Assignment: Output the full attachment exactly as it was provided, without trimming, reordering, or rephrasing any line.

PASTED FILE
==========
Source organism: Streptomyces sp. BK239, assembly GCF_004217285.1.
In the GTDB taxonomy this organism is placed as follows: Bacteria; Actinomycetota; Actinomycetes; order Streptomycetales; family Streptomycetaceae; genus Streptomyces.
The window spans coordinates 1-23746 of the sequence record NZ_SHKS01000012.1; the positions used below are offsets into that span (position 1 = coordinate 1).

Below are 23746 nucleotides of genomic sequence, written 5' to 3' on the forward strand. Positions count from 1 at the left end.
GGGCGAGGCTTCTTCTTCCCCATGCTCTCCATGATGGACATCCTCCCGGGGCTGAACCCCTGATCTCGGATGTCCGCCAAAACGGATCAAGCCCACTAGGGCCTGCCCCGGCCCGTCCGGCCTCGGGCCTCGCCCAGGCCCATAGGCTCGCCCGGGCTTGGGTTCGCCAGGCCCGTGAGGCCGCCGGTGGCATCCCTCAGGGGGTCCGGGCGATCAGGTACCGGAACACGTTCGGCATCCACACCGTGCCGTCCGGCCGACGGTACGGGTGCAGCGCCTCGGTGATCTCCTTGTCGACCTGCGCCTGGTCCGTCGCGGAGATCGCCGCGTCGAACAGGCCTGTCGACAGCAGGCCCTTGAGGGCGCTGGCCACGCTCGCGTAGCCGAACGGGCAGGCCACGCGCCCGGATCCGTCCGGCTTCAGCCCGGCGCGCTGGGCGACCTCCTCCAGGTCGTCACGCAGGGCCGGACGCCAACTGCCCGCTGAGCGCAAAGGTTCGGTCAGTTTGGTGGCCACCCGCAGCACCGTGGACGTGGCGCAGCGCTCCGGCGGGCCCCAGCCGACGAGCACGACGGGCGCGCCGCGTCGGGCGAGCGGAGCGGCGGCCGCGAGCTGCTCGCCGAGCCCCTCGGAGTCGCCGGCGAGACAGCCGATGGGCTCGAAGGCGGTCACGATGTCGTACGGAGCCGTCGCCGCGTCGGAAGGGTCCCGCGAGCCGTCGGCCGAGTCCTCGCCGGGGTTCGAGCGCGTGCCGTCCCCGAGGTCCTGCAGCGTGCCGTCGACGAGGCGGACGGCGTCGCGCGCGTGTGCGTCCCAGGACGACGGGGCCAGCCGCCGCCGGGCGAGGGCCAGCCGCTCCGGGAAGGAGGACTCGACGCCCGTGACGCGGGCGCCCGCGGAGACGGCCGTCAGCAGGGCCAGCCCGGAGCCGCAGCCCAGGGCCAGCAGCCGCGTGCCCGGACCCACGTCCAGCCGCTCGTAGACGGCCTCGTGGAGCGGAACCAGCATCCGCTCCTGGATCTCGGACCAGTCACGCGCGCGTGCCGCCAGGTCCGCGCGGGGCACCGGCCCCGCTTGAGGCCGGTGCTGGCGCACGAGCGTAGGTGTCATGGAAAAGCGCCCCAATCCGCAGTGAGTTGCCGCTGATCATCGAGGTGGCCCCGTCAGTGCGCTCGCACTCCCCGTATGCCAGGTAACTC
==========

Source organism: Streptomyces sp. BK239, assembly GCF_004217285.1.
In the GTDB taxonomy this organism is placed as follows: Bacteria; Actinomycetota; Actinomycetes; order Streptomycetales; family Streptomycetaceae; genus Streptomyces.
The window spans coordinates 1-23746 of the sequence record NZ_SHKS01000012.1; the positions used below are offsets into that span (position 1 = coordinate 1).

Below are 23746 nucleotides of genomic sequence, written 5' to 3' on the forward strand. Positions count from 1 at the left end.
GGGCGAGGCTTCTTCTTCCCCATGCTCTCCATGATGGACATCCTCCCGGGGCTGAACCCCTGATCTCGGATGTCCGCCAAAACGGATCAAGCCCACTAGGGCCTGCCCCGGCCCGTCCGGCCTCGGGCCTCGCCCAGGCCCATAGGCTCGCCCGGGCTTGGGTTCGCCAGGCCCGTGAGGCCGCCGGTGGCATCCCTCAGGGGGTCCGGGCGATCAGGTACCGGAACACGTTCGGCATCCACACCGTGCCGTCCGGCCGACGGTACGGGTGCAGCGCCTCGGTGATCTCCTTGTCGACCTGCGCCTGGTCCGTCGCGGAGATCGCCGCGTCGAACAGGCCTGTCGACAGCAGGCCCTTGAGGGCGCTGGCCACGCTCGCGTAGCCGAACGGGCAGGCCACGCGCCCGGATCCGTCCGGCTTCAGCCCGGCGCGCTGGGCGACCTCCTCCAGGTCGTCACGCAGGGCCGGACGCCAACTGCCCGCTGAGCGCAAAGGTTCGGTCAGTTTGGTGGCCACCCGCAGCACCGTGGACGTGGCGCAGCGCTCCGGCGGGCCCCAGCCGACGAGCACGACGGGCGCGCCGCGTCGGGCGAGCGGAGCGGCGGCCGCGAGCTGCTCGCCGAGCCCCTCGGAGTCGCCGGCGAGACAGCCGATGGGCTCGAAGGCGGTCACGATGTCGTACGGAGCCGTCGCCGCGTCGGAAGGGTCCCGCGAGCCGTCGGCCGAGTCCTCGCCGGGGTTCGAGCGCGTGCCGTCCCCGAGGTCCTGCAGCGTGCCGTCGACGAGGCGGACGGCGTCGCGCGCGTGTGCGTCCCAGGACGACGGGGCCAGCCGCCGCCGGGCGAGGGCCAGCCGCTCCGGGAAGGAGGACTCGACGCCCGTGACGCGGGCGCCCGCGGAGACGGCCGTCAGCAGGGCCAGCCCGGAGCCGCAGCCCAGGGCCAGCAGCCGCGTGCCCGGACCCACGTCCAGCCGCTCGTAGACGGCCTCGTGGAGCGGAACCAGCATCCGCTCCTGGATCTCGGACCAGTCACGCGCGCGTGCCGCCAGGTCCGCGCGGGGCACCGGCCCCGCTTGAGGCCGGTGCTGGCGCACGAGCGTAGGTGTCATGGAAAAGCGCCCCAATCCGCAGTGAGTTGCCGCTGATCATCGAGGTGGCCCCGTCAGTGCGCTCGCACTCCCCGTATGCCAGGTAACTC